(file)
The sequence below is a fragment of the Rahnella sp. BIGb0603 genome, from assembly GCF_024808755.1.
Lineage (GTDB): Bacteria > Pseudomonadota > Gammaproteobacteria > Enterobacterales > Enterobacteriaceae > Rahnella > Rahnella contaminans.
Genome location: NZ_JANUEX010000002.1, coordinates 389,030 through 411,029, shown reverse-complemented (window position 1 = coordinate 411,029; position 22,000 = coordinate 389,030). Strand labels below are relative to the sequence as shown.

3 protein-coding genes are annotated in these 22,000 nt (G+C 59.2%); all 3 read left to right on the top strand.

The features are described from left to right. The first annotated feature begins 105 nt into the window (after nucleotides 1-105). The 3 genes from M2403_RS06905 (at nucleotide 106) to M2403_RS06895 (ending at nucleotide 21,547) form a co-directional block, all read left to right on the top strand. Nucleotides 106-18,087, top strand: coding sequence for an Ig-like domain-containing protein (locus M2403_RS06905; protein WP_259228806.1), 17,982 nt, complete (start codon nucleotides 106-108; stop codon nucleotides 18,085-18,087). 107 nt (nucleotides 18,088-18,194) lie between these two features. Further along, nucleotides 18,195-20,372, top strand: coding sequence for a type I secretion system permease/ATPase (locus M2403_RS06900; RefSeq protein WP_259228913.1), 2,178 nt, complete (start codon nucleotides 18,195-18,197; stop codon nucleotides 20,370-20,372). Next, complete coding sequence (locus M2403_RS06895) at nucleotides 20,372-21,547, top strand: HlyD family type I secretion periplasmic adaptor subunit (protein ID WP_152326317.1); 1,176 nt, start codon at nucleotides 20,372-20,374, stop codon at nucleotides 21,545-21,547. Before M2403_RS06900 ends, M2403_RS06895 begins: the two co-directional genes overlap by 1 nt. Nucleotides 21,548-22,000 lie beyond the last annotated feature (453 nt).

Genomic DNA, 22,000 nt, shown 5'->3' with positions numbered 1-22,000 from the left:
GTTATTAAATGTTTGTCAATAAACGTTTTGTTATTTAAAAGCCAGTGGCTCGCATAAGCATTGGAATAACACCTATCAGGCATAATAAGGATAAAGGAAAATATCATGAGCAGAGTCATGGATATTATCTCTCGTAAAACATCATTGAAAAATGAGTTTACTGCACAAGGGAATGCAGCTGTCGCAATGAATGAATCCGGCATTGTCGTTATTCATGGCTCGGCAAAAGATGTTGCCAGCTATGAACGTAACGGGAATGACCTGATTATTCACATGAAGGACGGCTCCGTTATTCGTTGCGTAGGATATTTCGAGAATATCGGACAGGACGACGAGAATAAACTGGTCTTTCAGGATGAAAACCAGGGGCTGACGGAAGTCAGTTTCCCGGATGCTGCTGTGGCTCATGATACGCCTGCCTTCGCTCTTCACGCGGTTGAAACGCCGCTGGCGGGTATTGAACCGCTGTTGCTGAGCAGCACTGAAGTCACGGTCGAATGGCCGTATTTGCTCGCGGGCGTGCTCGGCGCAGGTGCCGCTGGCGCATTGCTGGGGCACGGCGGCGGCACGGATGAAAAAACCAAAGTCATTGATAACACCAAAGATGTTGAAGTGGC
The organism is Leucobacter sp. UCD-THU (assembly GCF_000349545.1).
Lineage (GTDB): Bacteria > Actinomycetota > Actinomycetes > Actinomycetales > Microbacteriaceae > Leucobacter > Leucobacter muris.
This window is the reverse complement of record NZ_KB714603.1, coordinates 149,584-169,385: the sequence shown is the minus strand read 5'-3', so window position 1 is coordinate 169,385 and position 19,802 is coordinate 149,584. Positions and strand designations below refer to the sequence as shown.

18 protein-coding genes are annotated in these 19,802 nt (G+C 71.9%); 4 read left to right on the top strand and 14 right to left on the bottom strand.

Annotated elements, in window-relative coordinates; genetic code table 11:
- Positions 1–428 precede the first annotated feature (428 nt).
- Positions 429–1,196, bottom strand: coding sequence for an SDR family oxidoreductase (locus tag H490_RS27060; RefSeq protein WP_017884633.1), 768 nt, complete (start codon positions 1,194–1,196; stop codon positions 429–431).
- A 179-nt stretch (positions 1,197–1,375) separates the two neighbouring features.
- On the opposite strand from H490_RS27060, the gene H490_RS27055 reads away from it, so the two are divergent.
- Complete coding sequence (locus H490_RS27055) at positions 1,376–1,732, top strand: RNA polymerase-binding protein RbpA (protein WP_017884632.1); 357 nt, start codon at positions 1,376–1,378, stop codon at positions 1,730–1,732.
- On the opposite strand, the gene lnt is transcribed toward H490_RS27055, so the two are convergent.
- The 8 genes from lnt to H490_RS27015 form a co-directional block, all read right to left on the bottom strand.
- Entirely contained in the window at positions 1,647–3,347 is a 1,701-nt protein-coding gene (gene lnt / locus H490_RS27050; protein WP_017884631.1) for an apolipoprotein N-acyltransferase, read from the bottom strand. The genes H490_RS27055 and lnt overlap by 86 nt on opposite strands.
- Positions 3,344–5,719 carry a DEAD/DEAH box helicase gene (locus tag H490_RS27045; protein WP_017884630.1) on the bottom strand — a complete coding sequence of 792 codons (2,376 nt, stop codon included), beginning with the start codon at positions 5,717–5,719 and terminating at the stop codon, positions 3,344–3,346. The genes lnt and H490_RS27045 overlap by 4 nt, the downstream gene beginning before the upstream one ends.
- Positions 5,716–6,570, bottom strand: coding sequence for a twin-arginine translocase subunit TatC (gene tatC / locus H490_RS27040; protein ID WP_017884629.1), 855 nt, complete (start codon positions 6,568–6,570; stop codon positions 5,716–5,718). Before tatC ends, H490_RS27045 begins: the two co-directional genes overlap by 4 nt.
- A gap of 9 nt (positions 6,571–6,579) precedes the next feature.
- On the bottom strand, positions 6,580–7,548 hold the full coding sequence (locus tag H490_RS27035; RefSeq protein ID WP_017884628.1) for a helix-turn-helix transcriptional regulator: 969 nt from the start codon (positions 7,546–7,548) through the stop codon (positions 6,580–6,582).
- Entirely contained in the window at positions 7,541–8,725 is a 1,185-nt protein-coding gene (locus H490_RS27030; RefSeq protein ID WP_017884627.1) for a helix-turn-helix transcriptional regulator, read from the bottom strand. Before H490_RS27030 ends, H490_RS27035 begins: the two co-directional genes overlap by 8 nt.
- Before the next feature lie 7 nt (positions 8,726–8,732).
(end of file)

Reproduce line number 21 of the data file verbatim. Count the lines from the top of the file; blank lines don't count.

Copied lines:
- Positions 3,344–5,719 carry a DEAD/DEAH box helicase gene (locus tag H490_RS27045; protein WP_017884630.1) on the bottom strand — a complete coding sequence of 792 codons (2,376 nt, stop codon included), beginning with the start codon at positions 5,717–5,719 and terminating at the stop codon, positions 3,344–3,346. The genes lnt and H490_RS27045 overlap by 4 nt, the downstream gene beginning before the upstream one ends.